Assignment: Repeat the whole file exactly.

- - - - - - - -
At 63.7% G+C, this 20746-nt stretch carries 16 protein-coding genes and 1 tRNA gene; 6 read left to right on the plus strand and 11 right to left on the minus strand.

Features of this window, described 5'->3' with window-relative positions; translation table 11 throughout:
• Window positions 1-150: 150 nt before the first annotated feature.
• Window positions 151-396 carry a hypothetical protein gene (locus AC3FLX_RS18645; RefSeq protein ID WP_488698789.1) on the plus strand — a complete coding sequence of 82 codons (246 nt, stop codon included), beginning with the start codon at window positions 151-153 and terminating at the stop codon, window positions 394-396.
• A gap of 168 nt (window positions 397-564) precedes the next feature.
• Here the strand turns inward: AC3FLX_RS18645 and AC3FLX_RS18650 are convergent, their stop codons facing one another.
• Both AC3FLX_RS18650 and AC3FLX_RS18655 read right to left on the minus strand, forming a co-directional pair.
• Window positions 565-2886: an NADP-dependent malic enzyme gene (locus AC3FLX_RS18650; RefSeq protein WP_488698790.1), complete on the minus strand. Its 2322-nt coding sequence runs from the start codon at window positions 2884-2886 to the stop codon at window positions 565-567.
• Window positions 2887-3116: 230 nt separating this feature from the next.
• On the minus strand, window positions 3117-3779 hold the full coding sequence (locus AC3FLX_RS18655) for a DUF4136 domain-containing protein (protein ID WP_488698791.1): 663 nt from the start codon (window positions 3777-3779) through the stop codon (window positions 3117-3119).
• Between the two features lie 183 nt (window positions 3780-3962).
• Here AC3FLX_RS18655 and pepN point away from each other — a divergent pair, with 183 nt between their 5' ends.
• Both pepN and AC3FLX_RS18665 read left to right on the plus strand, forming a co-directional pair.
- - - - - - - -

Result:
At 63.7% G+C, this 20746-nt stretch carries 16 protein-coding genes and 1 tRNA gene; 6 read left to right on the plus strand and 11 right to left on the minus strand.

Features of this window, described 5'->3' with window-relative positions; translation table 11 throughout:
• Window positions 1-150: 150 nt before the first annotated feature.
• Window positions 151-396 carry a hypothetical protein gene (locus AC3FLX_RS18645; RefSeq protein ID WP_488698789.1) on the plus strand — a complete coding sequence of 82 codons (246 nt, stop codon included), beginning with the start codon at window positions 151-153 and terminating at the stop codon, window positions 394-396.
• A gap of 168 nt (window positions 397-564) precedes the next feature.
• Here the strand turns inward: AC3FLX_RS18645 and AC3FLX_RS18650 are convergent, their stop codons facing one another.
• Both AC3FLX_RS18650 and AC3FLX_RS18655 read right to left on the minus strand, forming a co-directional pair.
• Window positions 565-2886: an NADP-dependent malic enzyme gene (locus AC3FLX_RS18650; RefSeq protein WP_488698790.1), complete on the minus strand. Its 2322-nt coding sequence runs from the start codon at window positions 2884-2886 to the stop codon at window positions 565-567.
• Window positions 2887-3116: 230 nt separating this feature from the next.
• On the minus strand, window positions 3117-3779 hold the full coding sequence (locus AC3FLX_RS18655) for a DUF4136 domain-containing protein (protein ID WP_488698791.1): 663 nt from the start codon (window positions 3777-3779) through the stop codon (window positions 3117-3119).
• Between the two features lie 183 nt (window positions 3780-3962).
• Here AC3FLX_RS18655 and pepN point away from each other — a divergent pair, with 183 nt between their 5' ends.
• Both pepN and AC3FLX_RS18665 read left to right on the plus strand, forming a co-directional pair.